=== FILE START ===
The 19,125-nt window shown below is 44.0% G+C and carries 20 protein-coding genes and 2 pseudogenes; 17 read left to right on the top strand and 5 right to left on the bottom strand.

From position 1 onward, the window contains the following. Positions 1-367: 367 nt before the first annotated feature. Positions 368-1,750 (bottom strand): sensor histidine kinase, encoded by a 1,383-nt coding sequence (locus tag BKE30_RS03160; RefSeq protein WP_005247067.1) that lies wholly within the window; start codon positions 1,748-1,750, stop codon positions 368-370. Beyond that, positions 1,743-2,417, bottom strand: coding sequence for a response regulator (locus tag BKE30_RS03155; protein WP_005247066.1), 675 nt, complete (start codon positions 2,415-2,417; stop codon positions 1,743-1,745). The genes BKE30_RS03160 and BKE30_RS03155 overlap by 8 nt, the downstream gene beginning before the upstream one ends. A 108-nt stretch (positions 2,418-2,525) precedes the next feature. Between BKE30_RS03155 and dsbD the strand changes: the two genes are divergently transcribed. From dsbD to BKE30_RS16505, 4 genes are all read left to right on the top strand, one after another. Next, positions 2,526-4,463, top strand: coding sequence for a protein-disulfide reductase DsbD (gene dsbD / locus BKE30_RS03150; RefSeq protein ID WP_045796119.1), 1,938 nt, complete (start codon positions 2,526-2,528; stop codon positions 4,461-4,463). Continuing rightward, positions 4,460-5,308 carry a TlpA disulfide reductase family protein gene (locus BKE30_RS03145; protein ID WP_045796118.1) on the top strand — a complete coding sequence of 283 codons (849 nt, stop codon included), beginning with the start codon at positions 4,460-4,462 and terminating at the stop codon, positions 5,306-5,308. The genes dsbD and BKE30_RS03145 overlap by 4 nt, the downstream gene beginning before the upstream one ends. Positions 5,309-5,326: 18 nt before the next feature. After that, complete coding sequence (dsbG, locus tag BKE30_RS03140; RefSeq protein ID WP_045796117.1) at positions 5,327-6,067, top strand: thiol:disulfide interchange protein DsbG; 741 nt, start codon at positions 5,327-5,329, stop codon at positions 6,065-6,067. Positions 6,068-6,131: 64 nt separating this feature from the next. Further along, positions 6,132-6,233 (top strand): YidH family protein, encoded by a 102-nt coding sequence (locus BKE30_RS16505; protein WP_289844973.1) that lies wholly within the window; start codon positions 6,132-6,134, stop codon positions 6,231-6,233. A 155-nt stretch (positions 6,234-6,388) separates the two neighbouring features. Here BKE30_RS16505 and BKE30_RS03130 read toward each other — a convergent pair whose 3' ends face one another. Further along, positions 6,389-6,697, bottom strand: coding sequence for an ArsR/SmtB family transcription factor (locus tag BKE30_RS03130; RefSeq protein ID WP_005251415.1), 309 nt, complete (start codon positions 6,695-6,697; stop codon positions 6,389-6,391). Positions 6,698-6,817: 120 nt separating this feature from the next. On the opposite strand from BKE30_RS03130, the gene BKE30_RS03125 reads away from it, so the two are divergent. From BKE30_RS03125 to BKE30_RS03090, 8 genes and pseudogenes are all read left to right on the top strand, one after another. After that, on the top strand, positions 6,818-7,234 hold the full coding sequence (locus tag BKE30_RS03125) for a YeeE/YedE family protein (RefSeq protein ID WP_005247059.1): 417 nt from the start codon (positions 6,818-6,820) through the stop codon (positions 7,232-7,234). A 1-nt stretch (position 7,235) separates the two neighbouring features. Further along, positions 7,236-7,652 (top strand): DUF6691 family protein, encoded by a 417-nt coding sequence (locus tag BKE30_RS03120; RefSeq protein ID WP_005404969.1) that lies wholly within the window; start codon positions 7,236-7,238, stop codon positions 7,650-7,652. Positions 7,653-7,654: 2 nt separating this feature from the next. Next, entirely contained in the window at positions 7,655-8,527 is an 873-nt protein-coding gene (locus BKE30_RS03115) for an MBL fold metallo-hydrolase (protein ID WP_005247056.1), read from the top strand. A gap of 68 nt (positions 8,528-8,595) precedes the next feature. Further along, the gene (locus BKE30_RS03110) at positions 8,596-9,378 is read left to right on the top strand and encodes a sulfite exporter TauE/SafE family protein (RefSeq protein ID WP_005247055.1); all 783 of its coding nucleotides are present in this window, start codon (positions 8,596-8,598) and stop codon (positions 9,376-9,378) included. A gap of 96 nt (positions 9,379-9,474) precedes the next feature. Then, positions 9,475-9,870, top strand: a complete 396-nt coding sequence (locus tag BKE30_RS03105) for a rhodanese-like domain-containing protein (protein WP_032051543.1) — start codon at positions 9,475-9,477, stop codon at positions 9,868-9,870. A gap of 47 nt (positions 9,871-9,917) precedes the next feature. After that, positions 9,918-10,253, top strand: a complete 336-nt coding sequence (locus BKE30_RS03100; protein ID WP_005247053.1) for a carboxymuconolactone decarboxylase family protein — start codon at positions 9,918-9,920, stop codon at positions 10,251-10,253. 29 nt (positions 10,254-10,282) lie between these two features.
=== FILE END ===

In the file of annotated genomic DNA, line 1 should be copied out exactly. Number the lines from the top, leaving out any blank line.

The 19,125-nt window shown below is 44.0% G+C and carries 20 protein-coding genes and 2 pseudogenes; 17 read left to right on the top strand and 5 right to left on the bottom strand.